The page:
Curb Your Enthusiasm: The EU Summit Fell Short

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The EU's summit deal--accomplished after the obligatory drama of another all-night session--delighted financial markets. Stock markets surged and Spanish and Italian bond yields subsided, from the crippling to the merely unaffordable. The leaders exceeded expectations and took steps in the right direction--but if they don't do more, and soon, I doubt the joy will last.

The summit's main achievement was to agree in principle that the ESM, the system's rescue fund, could recapitalize distressed banks directly rather than by lending to their governments. Potentially, this is a breakthrough. Direct support takes debt off the books of distressed sovereigns and passes it to the EU. It's a move towards banking union--and indeed it's a kind of fiscal union. Angela Merkel had previously said it wouldn't happen. The recently announced rescue package for Spain flopped because it failed in this very respect: It offered relief to the banks, but at the cost of adding to the Spanish government's debt load. If the summit had produced nothing on this, Europe's keenly awaited Lehman moment would surely have arrived.

It's good news that Merkel has backed down on this vital point. The leaders' statement opens a new and more promising line of EU response to the euro-area's crisis. But for now there's much less here than meets the eye. The leaders' statement says this new form of support won't start until a new EU bank regulator has been created--and the deal on this has only been sketched. All the summit partners have promised to do is start work on it. Since it's a complex and controversial issue, we have further delay at the very least. There's plenty of scope for things to go wrong in the coming negotiations. At worst, we might get no deal at all.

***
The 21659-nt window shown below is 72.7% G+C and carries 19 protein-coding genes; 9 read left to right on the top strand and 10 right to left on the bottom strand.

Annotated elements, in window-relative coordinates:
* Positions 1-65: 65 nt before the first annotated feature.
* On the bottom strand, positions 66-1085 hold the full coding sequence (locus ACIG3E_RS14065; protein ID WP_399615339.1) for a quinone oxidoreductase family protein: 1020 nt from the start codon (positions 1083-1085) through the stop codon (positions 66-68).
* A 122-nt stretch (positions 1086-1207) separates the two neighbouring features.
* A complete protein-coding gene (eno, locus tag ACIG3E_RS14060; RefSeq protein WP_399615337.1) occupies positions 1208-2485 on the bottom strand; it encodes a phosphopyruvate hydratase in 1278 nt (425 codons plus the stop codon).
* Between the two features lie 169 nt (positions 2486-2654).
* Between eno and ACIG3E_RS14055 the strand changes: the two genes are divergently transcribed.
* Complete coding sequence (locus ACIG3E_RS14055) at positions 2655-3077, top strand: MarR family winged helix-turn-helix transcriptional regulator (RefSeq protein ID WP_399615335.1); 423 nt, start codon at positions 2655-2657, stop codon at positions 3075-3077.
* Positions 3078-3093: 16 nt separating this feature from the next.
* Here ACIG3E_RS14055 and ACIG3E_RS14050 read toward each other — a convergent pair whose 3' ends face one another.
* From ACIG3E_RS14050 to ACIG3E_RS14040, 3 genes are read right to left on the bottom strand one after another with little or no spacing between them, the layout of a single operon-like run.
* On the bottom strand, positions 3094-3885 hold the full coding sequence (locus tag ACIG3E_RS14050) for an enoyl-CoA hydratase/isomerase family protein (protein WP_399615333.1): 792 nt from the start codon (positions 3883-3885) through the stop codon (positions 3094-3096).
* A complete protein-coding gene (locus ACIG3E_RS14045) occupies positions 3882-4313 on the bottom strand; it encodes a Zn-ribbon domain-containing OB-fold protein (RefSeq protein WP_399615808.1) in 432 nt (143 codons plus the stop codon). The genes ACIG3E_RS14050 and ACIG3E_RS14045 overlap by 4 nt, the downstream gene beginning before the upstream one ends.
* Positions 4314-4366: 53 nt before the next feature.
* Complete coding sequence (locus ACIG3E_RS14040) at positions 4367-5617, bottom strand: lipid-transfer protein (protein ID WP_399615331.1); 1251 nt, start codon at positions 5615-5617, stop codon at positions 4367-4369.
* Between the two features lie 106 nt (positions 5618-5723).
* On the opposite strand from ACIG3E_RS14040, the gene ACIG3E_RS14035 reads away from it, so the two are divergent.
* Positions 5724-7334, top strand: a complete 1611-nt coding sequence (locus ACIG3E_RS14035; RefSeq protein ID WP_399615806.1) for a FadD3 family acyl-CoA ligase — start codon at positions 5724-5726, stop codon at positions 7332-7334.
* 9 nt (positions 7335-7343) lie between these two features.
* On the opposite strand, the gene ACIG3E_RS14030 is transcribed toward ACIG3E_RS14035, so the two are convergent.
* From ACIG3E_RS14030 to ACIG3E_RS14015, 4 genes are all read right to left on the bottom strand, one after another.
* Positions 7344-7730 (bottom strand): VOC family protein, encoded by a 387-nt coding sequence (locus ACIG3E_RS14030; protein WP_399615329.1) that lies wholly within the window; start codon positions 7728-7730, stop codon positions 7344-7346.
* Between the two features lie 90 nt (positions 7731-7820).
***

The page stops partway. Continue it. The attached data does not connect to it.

Quite aside from that there's the question of the scale of the EU's commitment. Support for the banks under the new proposal will come through the ESM. But the ESM is much too small. It will have to be further enlarged, either explicitly or by giving it a banking license and telling the ECB to finance it. The summit left this crucial issue of resources unanswered.

Isn't it significant, on the other hand, that the ESM will now be allowed to buy public debt in primary and secondary markets, if a distressed government asks it to and agrees to conditionality (yet again, details to come)? Some market commentators seemed to think so, and scored this part of the statement as a big victory for Mario Monti. I must be missing something. The ESM already had the power to do this. I can't see what's changed. In any event, the critical issue is not the ESM's rules of procedure, which can be tweaked on the fly given sufficient consensus, but once more the financial capacity of the ESM, which is harder to fudge. When Merkel gives way on that, it might be time to celebrate.

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Clive Crook is a senior editor of The Atlantic and a columnist for Bloomberg View. He was the Washington columnist for the Financial Times, and before that worked at The Economist for more than 20 years, including 11 years as deputy editor. Crook writes about the intersection of politics and economics. More

Crook writes about the intersection of politics and economics.

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